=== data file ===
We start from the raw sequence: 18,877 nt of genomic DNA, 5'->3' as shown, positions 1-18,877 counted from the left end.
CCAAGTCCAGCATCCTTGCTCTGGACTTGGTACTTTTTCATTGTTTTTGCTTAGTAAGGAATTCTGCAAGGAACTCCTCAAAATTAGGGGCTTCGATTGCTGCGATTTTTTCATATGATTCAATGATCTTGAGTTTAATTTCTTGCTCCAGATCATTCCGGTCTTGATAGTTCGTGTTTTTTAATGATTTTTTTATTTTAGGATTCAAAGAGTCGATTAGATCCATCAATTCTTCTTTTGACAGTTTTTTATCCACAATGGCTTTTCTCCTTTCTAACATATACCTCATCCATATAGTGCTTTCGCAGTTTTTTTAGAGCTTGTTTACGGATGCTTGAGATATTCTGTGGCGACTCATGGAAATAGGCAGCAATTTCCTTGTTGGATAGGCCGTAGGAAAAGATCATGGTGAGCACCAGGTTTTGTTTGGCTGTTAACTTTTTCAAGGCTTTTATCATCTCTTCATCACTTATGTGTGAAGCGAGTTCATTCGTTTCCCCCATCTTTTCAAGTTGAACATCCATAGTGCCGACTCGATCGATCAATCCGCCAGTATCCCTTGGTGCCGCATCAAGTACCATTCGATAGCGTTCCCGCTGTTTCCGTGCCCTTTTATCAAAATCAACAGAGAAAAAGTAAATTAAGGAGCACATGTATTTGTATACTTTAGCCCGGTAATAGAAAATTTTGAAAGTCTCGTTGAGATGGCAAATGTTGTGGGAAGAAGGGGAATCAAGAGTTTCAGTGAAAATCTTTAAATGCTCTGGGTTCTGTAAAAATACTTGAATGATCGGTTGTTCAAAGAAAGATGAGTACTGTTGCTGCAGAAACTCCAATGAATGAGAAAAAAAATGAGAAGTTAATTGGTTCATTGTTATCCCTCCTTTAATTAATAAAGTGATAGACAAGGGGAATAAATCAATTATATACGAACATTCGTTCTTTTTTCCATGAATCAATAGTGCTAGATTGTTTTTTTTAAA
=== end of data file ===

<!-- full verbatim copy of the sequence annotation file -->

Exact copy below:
We start from the raw sequence: 18,877 nt of genomic DNA, 5'->3' as shown, positions 1-18,877 counted from the left end.
CCAAGTCCAGCATCCTTGCTCTGGACTTGGTACTTTTTCATTGTTTTTGCTTAGTAAGGAATTCTGCAAGGAACTCCTCAAAATTAGGGGCTTCGATTGCTGCGATTTTTTCATATGATTCAATGATCTTGAGTTTAATTTCTTGCTCCAGATCATTCCGGTCTTGATAGTTCGTGTTTTTTAATGATTTTTTTATTTTAGGATTCAAAGAGTCGATTAGATCCATCAATTCTTCTTTTGACAGTTTTTTATCCACAATGGCTTTTCTCCTTTCTAACATATACCTCATCCATATAGTGCTTTCGCAGTTTTTTTAGAGCTTGTTTACGGATGCTTGAGATATTCTGTGGCGACTCATGGAAATAGGCAGCAATTTCCTTGTTGGATAGGCCGTAGGAAAAGATCATGGTGAGCACCAGGTTTTGTTTGGCTGTTAACTTTTTCAAGGCTTTTATCATCTCTTCATCACTTATGTGTGAAGCGAGTTCATTCGTTTCCCCCATCTTTTCAAGTTGAACATCCATAGTGCCGACTCGATCGATCAATCCGCCAGTATCCCTTGGTGCCGCATCAAGTACCATTCGATAGCGTTCCCGCTGTTTCCGTGCCCTTTTATCAAAATCAACAGAGAAAAAGTAAATTAAGGAGCACATGTATTTGTATACTTTAGCCCGGTAATAGAAAATTTTGAAAGTCTCGTTGAGATGGCAAATGTTGTGGGAAGAAGGGGAATCAAGAGTTTCAGTGAAAATCTTTAAATGCTCTGGGTTCTGTAAAAATACTTGAATGATCGGTTGTTCAAAGAAAGATGAGTACTGTTGCTGCAGAAACTCCAATGAATGAGAAAAAAAATGAGAAGTTAATTGGTTCATTGTTATCCCTCCTTTAATTAATAAAGTGATAGACAAGGGGAATAAATCAATTATATACGAACATTCGTTCTTTTTTCCATGAATCAATAGTGCTAGATTGTTTTTTTTAAA